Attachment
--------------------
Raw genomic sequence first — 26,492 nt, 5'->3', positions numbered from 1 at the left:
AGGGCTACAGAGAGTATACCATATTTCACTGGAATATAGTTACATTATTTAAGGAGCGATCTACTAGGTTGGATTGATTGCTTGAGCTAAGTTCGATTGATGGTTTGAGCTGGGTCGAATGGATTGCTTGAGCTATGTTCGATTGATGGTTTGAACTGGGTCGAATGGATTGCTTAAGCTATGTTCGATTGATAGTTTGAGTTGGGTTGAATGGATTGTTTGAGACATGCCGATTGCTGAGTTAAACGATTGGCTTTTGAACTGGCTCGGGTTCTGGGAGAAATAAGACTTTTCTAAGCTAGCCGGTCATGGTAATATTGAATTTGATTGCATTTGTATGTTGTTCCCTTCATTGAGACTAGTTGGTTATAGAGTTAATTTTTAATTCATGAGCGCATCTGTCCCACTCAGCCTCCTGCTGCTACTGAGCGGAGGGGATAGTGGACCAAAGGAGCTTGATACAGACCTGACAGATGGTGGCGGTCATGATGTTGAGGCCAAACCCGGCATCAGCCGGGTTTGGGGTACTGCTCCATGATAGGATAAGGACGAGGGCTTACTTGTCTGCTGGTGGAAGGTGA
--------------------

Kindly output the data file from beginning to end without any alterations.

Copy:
Raw genomic sequence first — 26,492 nt, 5'->3', positions numbered from 1 at the left:
AGGGCTACAGAGAGTATACCATATTTCACTGGAATATAGTTACATTATTTAAGGAGCGATCTACTAGGTTGGATTGATTGCTTGAGCTAAGTTCGATTGATGGTTTGAGCTGGGTCGAATGGATTGCTTGAGCTATGTTCGATTGATGGTTTGAACTGGGTCGAATGGATTGCTTAAGCTATGTTCGATTGATAGTTTGAGTTGGGTTGAATGGATTGTTTGAGACATGCCGATTGCTGAGTTAAACGATTGGCTTTTGAACTGGCTCGGGTTCTGGGAGAAATAAGACTTTTCTAAGCTAGCCGGTCATGGTAATATTGAATTTGATTGCATTTGTATGTTGTTCCCTTCATTGAGACTAGTTGGTTATAGAGTTAATTTTTAATTCATGAGCGCATCTGTCCCACTCAGCCTCCTGCTGCTACTGAGCGGAGGGGATAGTGGACCAAAGGAGCTTGATACAGACCTGACAGATGGTGGCGGTCATGATGTTGAGGCCAAACCCGGCATCAGCCGGGTTTGGGGTACTGCTCCATGATAGGATAAGGACGAGGGCTTACTTGTCTGCTGGTGGAAGGTGA